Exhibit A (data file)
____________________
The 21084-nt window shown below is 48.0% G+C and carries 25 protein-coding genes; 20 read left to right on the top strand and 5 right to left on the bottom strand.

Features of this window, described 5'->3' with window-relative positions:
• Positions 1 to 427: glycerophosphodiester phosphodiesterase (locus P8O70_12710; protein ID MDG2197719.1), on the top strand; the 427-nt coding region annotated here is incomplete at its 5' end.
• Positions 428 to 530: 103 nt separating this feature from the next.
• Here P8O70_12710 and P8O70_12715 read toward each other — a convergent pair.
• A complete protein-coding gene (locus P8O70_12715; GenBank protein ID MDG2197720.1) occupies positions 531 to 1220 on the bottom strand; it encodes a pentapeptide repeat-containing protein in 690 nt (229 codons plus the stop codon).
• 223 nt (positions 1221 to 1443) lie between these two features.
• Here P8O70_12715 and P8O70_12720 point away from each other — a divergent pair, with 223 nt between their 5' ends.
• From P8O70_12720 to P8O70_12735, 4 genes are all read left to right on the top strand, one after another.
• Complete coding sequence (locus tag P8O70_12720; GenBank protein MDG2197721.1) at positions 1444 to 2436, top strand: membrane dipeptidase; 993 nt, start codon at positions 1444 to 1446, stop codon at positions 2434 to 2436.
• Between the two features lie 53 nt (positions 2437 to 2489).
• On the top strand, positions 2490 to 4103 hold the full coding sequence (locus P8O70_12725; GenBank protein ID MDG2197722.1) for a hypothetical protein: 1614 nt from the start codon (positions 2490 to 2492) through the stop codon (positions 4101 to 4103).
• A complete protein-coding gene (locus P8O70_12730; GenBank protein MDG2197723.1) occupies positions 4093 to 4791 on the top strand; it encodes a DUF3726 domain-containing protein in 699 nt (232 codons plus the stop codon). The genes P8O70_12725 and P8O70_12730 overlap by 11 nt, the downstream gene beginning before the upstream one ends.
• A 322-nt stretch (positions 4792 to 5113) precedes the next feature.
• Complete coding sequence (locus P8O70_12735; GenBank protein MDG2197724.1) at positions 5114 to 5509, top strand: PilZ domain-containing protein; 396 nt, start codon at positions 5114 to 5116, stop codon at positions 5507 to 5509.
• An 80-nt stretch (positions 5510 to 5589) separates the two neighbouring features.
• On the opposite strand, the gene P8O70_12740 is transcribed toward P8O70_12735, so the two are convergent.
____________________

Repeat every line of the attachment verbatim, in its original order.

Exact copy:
The 21084-nt window shown below is 48.0% G+C and carries 25 protein-coding genes; 20 read left to right on the top strand and 5 right to left on the bottom strand.

Features of this window, described 5'->3' with window-relative positions:
• Positions 1 to 427: glycerophosphodiester phosphodiesterase (locus P8O70_12710; protein ID MDG2197719.1), on the top strand; the 427-nt coding region annotated here is incomplete at its 5' end.
• Positions 428 to 530: 103 nt separating this feature from the next.
• Here P8O70_12710 and P8O70_12715 read toward each other — a convergent pair.
• A complete protein-coding gene (locus P8O70_12715; GenBank protein ID MDG2197720.1) occupies positions 531 to 1220 on the bottom strand; it encodes a pentapeptide repeat-containing protein in 690 nt (229 codons plus the stop codon).
• 223 nt (positions 1221 to 1443) lie between these two features.
• Here P8O70_12715 and P8O70_12720 point away from each other — a divergent pair, with 223 nt between their 5' ends.
• From P8O70_12720 to P8O70_12735, 4 genes are all read left to right on the top strand, one after another.
• Complete coding sequence (locus tag P8O70_12720; GenBank protein MDG2197721.1) at positions 1444 to 2436, top strand: membrane dipeptidase; 993 nt, start codon at positions 1444 to 1446, stop codon at positions 2434 to 2436.
• Between the two features lie 53 nt (positions 2437 to 2489).
• On the top strand, positions 2490 to 4103 hold the full coding sequence (locus P8O70_12725; GenBank protein ID MDG2197722.1) for a hypothetical protein: 1614 nt from the start codon (positions 2490 to 2492) through the stop codon (positions 4101 to 4103).
• A complete protein-coding gene (locus P8O70_12730; GenBank protein MDG2197723.1) occupies positions 4093 to 4791 on the top strand; it encodes a DUF3726 domain-containing protein in 699 nt (232 codons plus the stop codon). The genes P8O70_12725 and P8O70_12730 overlap by 11 nt, the downstream gene beginning before the upstream one ends.
• A 322-nt stretch (positions 4792 to 5113) precedes the next feature.
• Complete coding sequence (locus P8O70_12735; GenBank protein MDG2197724.1) at positions 5114 to 5509, top strand: PilZ domain-containing protein; 396 nt, start codon at positions 5114 to 5116, stop codon at positions 5507 to 5509.
• An 80-nt stretch (positions 5510 to 5589) separates the two neighbouring features.
• On the opposite strand, the gene P8O70_12740 is transcribed toward P8O70_12735, so the two are convergent.